Recently there has been growing interest in using general equilibrium models to understand the effects of monetary policy on interest rates and real economic activity. This research effort has involved the search for models that will account for the...
Liquidity Effects, Monetary Policy, and the Business Cycle
This paper presents a flexible-price, quantitative general equilibrium model with the property that a positive money supply shock drives the nominal interest rate down, and aggregate employment, output, and the real wage up. These implications are broadly...
Monetary and Financial Interactions in the Business Cycle
Many students of the business cycle view the cycle as composed of two logically distinct forces: a random shock or impulse to the environment, and, a propagation mechanism by which these shocks are transformed into persistent movements in economic time...
New Keynesian Economics and the Phillips Curve
Sticky prices are an important part of monetary models of business cycles. In recent years, a consensus has formed around the microfoundations of sticky price models, and this consensus is an important part of New Keynesian economics (Ball, Mankiw, and...
Portfolio Theory, Transaction Costs, and the Demand for Time Deposits
1. THE ISSUE MANY BANKS REVIEW WEEKLY the interest rates they pay on their small time deposits. If the U.S. Treasury yield curve changes significantly, banks change their deposit rates to reflect the new market interest rates. Large rate changes occurred...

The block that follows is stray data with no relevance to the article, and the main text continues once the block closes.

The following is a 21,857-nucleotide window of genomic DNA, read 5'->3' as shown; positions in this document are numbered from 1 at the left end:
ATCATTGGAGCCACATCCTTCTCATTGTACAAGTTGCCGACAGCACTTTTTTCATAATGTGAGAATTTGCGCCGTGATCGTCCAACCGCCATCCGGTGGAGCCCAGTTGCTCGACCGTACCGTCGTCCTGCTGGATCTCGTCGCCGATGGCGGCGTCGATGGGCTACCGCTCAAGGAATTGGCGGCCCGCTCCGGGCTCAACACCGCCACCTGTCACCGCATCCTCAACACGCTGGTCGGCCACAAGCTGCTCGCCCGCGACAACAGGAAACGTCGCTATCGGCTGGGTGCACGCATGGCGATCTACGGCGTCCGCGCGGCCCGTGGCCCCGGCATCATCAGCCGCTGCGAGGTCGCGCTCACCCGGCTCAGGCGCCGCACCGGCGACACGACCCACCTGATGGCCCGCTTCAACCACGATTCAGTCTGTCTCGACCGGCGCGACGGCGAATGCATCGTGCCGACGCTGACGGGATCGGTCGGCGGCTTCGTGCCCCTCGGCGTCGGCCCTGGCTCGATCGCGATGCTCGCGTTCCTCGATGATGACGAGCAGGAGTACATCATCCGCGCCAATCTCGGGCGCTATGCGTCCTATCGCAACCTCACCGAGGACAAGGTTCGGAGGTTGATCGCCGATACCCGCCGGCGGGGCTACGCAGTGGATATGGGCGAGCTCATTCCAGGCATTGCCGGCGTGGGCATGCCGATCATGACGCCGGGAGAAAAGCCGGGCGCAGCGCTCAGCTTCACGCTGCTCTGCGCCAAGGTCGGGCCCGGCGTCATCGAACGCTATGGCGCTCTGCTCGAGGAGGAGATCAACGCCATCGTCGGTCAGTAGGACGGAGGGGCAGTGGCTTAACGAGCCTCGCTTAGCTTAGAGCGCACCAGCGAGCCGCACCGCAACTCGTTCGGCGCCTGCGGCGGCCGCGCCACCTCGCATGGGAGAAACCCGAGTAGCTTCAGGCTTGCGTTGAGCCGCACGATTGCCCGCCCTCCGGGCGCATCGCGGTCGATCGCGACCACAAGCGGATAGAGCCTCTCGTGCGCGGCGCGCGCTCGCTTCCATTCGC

Stability in the Absence of Deposit Insurance: The Canadian Banking System, 1890-1966
THE STABILITY OF THE CANADIAN BANKING SYSTEM in the period before the introduction of formal deposit insurance in 1967, and in particular, the Canadian banks' immunity from the crisis that afflicted the U.S. banking system in the Great Depression, are...
The Operations of the Bank of England, 1890-1908: A Dynamic Probit Approach
RECENT CONTRIBUTIONS Of Bloomfield (1992), Cooper (1992), and McKinnon (1993) in the Journal of Economic Literature confirm that interest in the various facets of the gold standard is as lively as ever. Previous empirical studies have used an implicit...
The Quantitative Analytics of the Basic Neomonetarist Model
A great deal of macroeconomic research in the last decade or two has been motivated by a lively debate over whether or not prices are sticky and whether and how much money matters. What are the lessons those who have not been active partisans can take...